|Existential generalization, logic: if an object that can be named, has a certain property, then there is at least one object with this property. See also universal generalization, universal instantiation._____________Annotation: The above characterizations of concepts are neither definitions nor exhausting presentations of problems related to them. Instead, they are intended to give a short introduction to the contributions below. – Lexicon of Arguments.|
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Existing Generalization/EG/HintikkaVsParsons, Terence: his criterion of the existential generalization is wrong, because it can fail for reasons that have nothing to do with non-existence.
(1) Queen Victoria knew that Lewis Carroll is Lewis Carroll.
From this one cannot infer, even though Caroll existed, and this was known by the Queen that
(2) (Ex) Queen Victoria knew that Lewis Carroll is x.
(3) Someone is so that Queen Victoria knew that he was Lewis Carroll.
(2) and (3) say the same as
(4) Queen Victoria knew who Lewis Carroll is.
But this is not entailed by (1).
Existential Generalization/EG/Hintikka: the equivalence of (2) - (3) with (4) is, however, quite independent of whether the quantifiers go only about existent or non-existent objects.
The reason for the failure of the existential generalization is not a failure of the unambiguousness.
Unambiguity, however, fails because in various situations, which are compatible with the knowledge of the queen, the name Lewis Carroll can be applied to different people. Therefore, not only a single specific object can function as the value of "x".
Therefore, the existential generalization does not apply in (1) and yet it can be understood that it obliges the one who utters it to the existence of Lewis Carroll. Therefore, Parsons criterion fails.
Existential Generalization/EG/Hintikka: the existential generalization entitles us to move from one sentence S (b) to a singular term "b" to the existence statement (Ex) S (x).
This fails in intensional (epistemic) contexts.
Transition from "any" to "some". (> Existential Generalization)
E.g. epistemic context:
(10) (premise) George IV knew that (w = w)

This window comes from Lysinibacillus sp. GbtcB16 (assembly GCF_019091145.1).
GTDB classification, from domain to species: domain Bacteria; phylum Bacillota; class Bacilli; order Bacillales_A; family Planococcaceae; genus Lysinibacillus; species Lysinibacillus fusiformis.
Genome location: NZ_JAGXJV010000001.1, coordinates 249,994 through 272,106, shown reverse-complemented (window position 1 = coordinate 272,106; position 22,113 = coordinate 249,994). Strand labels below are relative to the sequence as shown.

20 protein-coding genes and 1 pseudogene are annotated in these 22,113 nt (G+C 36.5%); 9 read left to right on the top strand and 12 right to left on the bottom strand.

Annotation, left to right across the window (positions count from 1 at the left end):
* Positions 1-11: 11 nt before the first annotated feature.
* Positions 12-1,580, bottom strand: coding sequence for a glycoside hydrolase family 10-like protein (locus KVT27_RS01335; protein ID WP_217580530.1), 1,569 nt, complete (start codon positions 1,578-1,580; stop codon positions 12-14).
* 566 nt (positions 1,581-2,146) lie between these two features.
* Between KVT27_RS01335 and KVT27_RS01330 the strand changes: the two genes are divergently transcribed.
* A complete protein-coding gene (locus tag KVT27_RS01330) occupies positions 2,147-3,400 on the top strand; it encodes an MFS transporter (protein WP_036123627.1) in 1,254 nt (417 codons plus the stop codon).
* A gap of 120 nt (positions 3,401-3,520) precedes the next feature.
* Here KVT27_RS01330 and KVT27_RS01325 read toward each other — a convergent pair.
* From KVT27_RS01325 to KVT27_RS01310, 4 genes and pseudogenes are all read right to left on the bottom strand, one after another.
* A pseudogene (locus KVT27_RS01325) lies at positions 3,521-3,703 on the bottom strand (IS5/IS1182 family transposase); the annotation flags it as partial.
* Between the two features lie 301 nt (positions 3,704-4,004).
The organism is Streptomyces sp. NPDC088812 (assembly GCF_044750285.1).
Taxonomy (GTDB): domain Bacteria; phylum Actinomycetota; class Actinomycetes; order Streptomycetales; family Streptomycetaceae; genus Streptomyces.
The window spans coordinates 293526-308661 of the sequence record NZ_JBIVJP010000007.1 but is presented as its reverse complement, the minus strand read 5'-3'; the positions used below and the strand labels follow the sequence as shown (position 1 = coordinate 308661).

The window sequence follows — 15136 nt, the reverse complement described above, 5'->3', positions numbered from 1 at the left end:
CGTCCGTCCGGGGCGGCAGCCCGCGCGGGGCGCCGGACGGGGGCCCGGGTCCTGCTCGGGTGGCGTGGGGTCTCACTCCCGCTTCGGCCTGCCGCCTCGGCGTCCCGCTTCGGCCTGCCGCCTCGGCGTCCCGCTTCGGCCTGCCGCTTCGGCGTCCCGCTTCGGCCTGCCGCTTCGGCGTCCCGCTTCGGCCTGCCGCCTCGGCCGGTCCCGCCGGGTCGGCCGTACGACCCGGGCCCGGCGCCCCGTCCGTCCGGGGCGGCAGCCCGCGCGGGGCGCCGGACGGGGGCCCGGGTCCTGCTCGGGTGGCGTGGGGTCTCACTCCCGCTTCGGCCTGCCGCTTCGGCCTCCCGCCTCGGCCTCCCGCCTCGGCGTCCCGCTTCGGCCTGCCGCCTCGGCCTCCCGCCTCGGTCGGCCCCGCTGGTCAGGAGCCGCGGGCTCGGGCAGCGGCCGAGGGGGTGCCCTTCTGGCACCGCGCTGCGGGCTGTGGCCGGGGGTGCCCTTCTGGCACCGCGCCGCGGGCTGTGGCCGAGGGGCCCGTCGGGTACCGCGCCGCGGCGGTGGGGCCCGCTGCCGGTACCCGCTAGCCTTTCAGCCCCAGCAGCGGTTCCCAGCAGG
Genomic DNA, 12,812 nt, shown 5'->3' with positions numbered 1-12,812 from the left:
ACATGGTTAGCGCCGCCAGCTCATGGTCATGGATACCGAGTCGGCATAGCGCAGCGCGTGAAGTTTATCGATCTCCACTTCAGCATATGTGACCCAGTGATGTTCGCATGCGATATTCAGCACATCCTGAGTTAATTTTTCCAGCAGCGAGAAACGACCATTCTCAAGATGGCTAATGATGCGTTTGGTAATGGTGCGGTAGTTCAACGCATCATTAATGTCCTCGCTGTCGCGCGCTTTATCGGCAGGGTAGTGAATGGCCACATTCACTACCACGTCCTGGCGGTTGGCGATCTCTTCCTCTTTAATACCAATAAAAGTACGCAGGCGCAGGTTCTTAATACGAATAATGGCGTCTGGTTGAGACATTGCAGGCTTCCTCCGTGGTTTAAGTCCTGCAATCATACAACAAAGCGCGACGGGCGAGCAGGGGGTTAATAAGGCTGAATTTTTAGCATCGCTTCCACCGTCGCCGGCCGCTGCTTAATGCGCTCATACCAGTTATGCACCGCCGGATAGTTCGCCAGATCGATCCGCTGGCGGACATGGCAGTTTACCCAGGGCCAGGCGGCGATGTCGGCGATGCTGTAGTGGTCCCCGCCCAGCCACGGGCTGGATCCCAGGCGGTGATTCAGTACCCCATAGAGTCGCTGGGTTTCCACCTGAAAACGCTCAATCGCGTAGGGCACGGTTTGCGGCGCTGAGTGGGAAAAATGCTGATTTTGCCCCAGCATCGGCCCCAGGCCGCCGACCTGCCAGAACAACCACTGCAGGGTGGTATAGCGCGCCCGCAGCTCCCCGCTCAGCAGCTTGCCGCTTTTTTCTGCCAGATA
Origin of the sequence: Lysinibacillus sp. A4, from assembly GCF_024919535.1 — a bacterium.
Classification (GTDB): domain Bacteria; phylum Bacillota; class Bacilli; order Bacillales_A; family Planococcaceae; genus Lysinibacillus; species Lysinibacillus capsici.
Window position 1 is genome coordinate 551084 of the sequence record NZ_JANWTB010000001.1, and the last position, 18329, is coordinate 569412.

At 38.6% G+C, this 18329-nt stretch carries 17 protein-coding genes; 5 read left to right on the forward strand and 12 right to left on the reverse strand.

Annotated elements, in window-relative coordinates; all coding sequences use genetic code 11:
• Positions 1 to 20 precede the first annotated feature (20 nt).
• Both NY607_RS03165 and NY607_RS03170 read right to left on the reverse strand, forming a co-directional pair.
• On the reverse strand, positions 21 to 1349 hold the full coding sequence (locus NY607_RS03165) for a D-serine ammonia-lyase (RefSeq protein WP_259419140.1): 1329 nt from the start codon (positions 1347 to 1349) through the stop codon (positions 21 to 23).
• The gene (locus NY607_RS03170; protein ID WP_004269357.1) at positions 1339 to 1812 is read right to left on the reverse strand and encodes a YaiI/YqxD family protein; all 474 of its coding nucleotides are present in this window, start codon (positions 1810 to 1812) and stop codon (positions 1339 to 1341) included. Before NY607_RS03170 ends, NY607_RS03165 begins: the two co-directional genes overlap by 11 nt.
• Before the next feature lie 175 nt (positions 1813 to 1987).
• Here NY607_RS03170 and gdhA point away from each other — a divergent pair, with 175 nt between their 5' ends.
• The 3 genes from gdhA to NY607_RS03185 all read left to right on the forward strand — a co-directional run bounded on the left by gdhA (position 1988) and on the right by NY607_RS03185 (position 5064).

(11) (tentatively concluding) (Ex) George IV knew that (w = x)
Problem: the transition from (10) to (11) fails because (11) has the strength of (12)
(12) George IV knew who w is.
Existential generalization/failures/Solution/Frege/Hintikka: assumed that we are dealing with ideas of speakers in intensional (opaque) contexts.
HintikkaVsFrege: Problem: then (11) would in any case follow from (10) ((s) And that is just not desired). For one would have to assume that there is in any case any meaning under which George IV imagines an individual w.
Problem: "w" picks out different individuals in different worlds.
Semantics of Possible Worlds/Solution/Hintikka: E.g. Suppose
(13) George knows that S (w)
(14) (Ex) George knows that S (x)
Whereby S (w) does not contain expressions that create opaque contexts.
Then we need an additional condition
(15) (Ex) in all relevant worlds (w = x)
But this is not a well-formed expression in our notation. We must say what the relevant worlds are.
Definition relevant world/Hintikka: are all those which are compatible with the knowledge of George.
Thus, (15) is the same with
(16) (Ex) George knows that (w = x).
This is the additional premise. That is, George knows who is w. (knowing-that, knwing-who, knowing-what)._____________Explanation of symbols: Roman numerals indicate the source, arabic numerals indicate the page number. The corresponding books are indicated on the right hand side. ((s)…): Comment by the sender of the contribution.
Jaakko and Merrill B. Hintikka
The Logic of Epistemology and the Epistemology of Logic Dordrecht 1989
J. Hintikka/M. B. Hintikka
Untersuchungen zu Wittgenstein Frankfurt 1996